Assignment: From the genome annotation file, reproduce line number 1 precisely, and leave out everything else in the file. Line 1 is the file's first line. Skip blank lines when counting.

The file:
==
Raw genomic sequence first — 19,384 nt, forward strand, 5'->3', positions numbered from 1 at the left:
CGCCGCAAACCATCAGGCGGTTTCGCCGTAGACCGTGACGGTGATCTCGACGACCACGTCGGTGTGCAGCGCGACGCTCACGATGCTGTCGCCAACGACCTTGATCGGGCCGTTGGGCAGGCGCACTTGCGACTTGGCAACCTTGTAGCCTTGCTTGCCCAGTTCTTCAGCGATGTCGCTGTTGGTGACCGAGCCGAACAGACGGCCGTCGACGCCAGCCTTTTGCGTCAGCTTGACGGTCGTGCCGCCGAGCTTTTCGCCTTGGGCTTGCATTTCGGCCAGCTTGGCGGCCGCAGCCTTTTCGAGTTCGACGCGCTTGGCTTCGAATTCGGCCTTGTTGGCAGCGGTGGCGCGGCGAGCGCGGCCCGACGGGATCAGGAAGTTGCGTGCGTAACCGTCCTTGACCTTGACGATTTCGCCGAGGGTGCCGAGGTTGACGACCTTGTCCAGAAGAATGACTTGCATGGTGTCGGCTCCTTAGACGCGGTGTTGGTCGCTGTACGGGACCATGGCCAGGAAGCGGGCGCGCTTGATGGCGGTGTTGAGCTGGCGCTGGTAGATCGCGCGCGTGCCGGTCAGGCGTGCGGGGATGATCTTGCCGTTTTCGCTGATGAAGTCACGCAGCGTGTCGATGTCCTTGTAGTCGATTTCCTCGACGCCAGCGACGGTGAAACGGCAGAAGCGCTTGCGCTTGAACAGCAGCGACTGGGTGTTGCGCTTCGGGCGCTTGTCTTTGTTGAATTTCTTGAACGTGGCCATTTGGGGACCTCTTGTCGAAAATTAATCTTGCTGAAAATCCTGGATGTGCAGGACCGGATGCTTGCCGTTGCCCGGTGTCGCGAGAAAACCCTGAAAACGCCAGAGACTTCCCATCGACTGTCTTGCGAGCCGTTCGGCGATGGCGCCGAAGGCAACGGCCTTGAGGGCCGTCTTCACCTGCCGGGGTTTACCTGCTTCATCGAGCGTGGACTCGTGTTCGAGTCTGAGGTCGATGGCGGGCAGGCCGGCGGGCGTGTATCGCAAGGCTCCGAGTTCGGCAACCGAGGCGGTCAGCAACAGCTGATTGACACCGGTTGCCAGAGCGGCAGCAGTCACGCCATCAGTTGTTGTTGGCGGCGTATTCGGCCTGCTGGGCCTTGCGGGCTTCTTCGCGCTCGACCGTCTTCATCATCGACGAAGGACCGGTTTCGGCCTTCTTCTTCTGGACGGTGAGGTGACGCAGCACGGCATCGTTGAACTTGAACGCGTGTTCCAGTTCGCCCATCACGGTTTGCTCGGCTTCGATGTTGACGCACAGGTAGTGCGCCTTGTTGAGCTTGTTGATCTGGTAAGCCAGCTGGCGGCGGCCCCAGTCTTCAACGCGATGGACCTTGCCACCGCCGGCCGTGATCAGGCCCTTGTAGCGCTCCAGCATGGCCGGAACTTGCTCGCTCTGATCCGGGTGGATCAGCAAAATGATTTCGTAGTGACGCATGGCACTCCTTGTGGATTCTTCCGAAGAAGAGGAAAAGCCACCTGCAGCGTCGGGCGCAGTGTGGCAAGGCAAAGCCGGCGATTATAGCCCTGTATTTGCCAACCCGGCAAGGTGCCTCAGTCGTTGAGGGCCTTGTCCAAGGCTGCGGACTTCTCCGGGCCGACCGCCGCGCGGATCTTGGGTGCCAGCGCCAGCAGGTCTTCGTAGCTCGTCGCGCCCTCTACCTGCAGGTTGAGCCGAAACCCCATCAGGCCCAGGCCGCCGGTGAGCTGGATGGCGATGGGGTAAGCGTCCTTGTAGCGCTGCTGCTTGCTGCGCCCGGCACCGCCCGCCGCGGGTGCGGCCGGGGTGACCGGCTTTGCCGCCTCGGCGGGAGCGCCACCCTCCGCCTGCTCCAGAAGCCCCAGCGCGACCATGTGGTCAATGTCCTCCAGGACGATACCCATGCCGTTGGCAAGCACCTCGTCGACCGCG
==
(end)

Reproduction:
Raw genomic sequence first — 19,384 nt, forward strand, 5'->3', positions numbered from 1 at the left: